20,000 Leagues Under the Sea – NSA Taps into Fiber Optic Cables

WebIt’s the sort of thing you would have expected if George Orwell and Jules Verne had been contemporaries and collaborated on a novel.  The Department of Defense creates a vast Hypertext Transfer Protocol Network and allows the private sector to take it over and expand it worldwide. Rather than passing through the pesky step of securing private data through the system’s service providers, the government simply taps into the data as it passes through the undersea fiber optic cables stretching from one continent to another. Suddenly the World Wide Web is one vast party line, at least from the NSA’s perspective.

That’s the theory presently being promulgated by investigative reporters with the New York Times. According to The Times‘ article, NSA May Have Hit Internet Companies at a Weak Spot , the data centers belonging to companies like Yahoo and Google are “are locked down with full-time security and state-of-the-art surveillance, including heat sensors and iris scanners.”   If anything, it’s easier for government spies to tap the Level 3 Communications Infrastructure, the so-called backbone of the  World Wide Web, made up of  high capacity optic fiber cables owned by companies like Verizon, the BT Group, and the Vodafone Group.

Nearly everything you and I do online passes through this backbone in route to its final destination.  I  guess you can say that the NSA has taken up global  spinal tapping: sampling the flow of information for infectious or inflammatory elements.

In 20,000 Leagues Under the Sea, Jules Vernes wrote “The sea is everything. It covers seven tenths of the terrestrial globe… It is an immense desert, where man is never lonely, for he feels life stirring on all sides.”

This statement is perhaps more true now than ever before.  The sea is a very busy place indeed. And the NSA is one very busy body.

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Welcome to Millionaire’s Row – The United States Congress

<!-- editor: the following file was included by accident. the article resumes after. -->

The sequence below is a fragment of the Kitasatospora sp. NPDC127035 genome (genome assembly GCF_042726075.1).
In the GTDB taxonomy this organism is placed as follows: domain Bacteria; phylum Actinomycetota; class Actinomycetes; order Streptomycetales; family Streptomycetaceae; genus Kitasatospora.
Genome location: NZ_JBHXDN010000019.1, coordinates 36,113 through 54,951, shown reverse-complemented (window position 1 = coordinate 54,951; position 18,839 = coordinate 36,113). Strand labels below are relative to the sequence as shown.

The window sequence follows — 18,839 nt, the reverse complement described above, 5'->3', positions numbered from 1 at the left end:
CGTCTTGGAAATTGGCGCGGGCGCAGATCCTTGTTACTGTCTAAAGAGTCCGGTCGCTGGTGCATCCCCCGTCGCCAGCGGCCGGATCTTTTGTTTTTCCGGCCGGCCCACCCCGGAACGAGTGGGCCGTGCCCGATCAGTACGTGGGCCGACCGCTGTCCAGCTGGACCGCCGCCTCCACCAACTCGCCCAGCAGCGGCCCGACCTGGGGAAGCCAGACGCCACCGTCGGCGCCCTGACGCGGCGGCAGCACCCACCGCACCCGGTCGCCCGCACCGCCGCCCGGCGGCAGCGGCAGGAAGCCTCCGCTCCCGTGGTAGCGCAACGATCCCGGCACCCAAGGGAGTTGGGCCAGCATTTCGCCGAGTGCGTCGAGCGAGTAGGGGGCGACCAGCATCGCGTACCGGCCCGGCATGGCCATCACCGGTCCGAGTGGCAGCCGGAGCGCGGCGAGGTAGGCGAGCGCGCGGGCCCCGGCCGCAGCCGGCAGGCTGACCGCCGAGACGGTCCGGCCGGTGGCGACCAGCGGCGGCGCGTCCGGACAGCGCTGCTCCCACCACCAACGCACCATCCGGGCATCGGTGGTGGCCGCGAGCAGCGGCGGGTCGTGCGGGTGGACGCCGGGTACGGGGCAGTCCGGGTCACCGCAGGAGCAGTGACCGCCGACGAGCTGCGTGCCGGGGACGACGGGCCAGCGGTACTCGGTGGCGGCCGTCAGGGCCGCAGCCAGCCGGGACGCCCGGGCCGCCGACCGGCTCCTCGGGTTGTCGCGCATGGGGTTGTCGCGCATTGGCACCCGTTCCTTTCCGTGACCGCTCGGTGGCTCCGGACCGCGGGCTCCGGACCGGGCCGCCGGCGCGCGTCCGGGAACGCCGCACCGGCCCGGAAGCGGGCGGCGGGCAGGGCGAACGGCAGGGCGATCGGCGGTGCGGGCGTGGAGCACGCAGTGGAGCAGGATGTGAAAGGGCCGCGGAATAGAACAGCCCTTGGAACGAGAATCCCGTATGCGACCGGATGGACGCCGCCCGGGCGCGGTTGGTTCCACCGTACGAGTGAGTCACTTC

Gold CoinAccording to a survey just released by The Center for Responsible Politics, for the first time in American history, most members of Congress are now millionaires. Republicans in Congress have a median net worth of $1 million, while the Democrats’ median net worth is $1.4 million. Hmm, maybe Democrats are a lot better at business than people think..

Indian Diplomat Expelled for Employment Fraud and Bullying

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Americans have developed a knack  for discerning which of our laws are strictly enforced and which can be broken with little fear of punishment. For diplomats the seemingly fine line between some of these laws may be difficult to discern. For example, it’s common in many areas of the United States to pay cash, no questions asked, for someone to mow your yard or clean your house. If you are determined to go the legal route, be prepared to pay wages in line with a chemical engineer’s for an e-verified, social-security recognized individual, if you can find one willing to do the work.  Oh, and don’t forget to withhold social security and Medicare taxes from that person’s paycheck, to match those withholdings out of your own pocket, and to issue a W-2 in January.

The film A Day without a Mexican captures the predicament of Americans needing assistance with their yards and their housework. The movie begins with border patrol officers in southern California arresting would-be immigrants coming across the Mexican border. Fast forward to the sudden and inexplicable disappearance of all Mexicans from California. Yards and houses and children go unattended. Construction comes to a halt. Restaurant meals go uncooked. Crops go unpicked. The state slowly but surely descends into chaos.

In the film’s final scene, (Spoiler Alert) Mexicans illegally cross the border late at night, then freeze when La Migra (now  ICE)  trains spotlights on them. Only this time the border patrol doesn’t handcuff them and load them into vans. Instead, the officers pat them on the back and welcome them to the U.S.A.

It’s little wonder  Devyani Khobragade, the Indian diplomat living in New York, was confused. What she apparently did not understand when she hired a fellow Indian, Ms. Richards, to cook and clean for her, is that paying cash for household help would have been one thing, but committing outright employment fraud by falsifying documents to secure an employee’s visa is another. However, the greatest error in judgment Ms. Khobragade made may not have been fraud, but her unethical, cruel treatment of Ms. Richards.  Ms. Khobragade reportedly forced the maid to sometimes “work 100-hour weeks, even when sick and often without a day off, for pay as little as $1.22 an hour.”

Living in a country which has made anti-bullying a national campaign, Ms. Khobragade had the audacity to bully her employee, an employee so isolated from her homeland, Ms. Khobragade assumed she wouldn’t fight back.

Is this why Ms. Khobragade felt pressured to falsify documents, so that she could hire a maid from her own country? Was she afraid that a documented American, or even an undocumented Mexican or Central American working in the United States, would not have tolerated such treatment?

Apparently she underestimated her fellow expatriate’s tolerance for abuse. Last June, Ms. Richard told Ms. Khobragade that  she was unhappy with the work conditions and wanted to return home. Ms. Khobragade refused the request and would not return her passport. Ms. Richard then turned to Safe Horizon, which helps trafficking victims, for help.